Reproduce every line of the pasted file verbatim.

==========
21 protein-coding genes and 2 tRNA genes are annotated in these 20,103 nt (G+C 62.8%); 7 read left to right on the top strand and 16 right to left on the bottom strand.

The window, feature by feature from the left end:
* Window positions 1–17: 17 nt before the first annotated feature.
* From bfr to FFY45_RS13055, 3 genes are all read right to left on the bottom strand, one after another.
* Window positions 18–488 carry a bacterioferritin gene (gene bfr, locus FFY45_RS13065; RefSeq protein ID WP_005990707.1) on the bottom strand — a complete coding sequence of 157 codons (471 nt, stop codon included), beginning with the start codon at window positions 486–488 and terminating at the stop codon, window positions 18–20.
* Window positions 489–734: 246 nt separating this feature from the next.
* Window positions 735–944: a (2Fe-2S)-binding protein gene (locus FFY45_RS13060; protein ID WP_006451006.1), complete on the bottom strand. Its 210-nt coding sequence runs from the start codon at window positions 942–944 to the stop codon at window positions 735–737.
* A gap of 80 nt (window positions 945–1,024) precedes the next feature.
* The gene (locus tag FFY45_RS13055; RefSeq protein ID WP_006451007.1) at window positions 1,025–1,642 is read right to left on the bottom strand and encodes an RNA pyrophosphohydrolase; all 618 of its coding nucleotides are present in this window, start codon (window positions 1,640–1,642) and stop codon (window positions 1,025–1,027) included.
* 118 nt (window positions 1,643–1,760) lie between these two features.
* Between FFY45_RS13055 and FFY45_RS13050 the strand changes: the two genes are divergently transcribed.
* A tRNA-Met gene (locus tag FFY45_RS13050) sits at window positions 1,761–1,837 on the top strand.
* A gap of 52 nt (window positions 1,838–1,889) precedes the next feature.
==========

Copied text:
21 protein-coding genes and 2 tRNA genes are annotated in these 20,103 nt (G+C 62.8%); 7 read left to right on the top strand and 16 right to left on the bottom strand.

The window, feature by feature from the left end:
* Window positions 1–17: 17 nt before the first annotated feature.
* From bfr to FFY45_RS13055, 3 genes are all read right to left on the bottom strand, one after another.
* Window positions 18–488 carry a bacterioferritin gene (gene bfr, locus FFY45_RS13065; RefSeq protein ID WP_005990707.1) on the bottom strand — a complete coding sequence of 157 codons (471 nt, stop codon included), beginning with the start codon at window positions 486–488 and terminating at the stop codon, window positions 18–20.
* Window positions 489–734: 246 nt separating this feature from the next.
* Window positions 735–944: a (2Fe-2S)-binding protein gene (locus FFY45_RS13060; protein ID WP_006451006.1), complete on the bottom strand. Its 210-nt coding sequence runs from the start codon at window positions 942–944 to the stop codon at window positions 735–737.
* A gap of 80 nt (window positions 945–1,024) precedes the next feature.
* The gene (locus tag FFY45_RS13055; RefSeq protein ID WP_006451007.1) at window positions 1,025–1,642 is read right to left on the bottom strand and encodes an RNA pyrophosphohydrolase; all 618 of its coding nucleotides are present in this window, start codon (window positions 1,640–1,642) and stop codon (window positions 1,025–1,027) included.
* 118 nt (window positions 1,643–1,760) lie between these two features.
* Between FFY45_RS13055 and FFY45_RS13050 the strand changes: the two genes are divergently transcribed.
* A tRNA-Met gene (locus tag FFY45_RS13050) sits at window positions 1,761–1,837 on the top strand.
* A gap of 52 nt (window positions 1,838–1,889) precedes the next feature.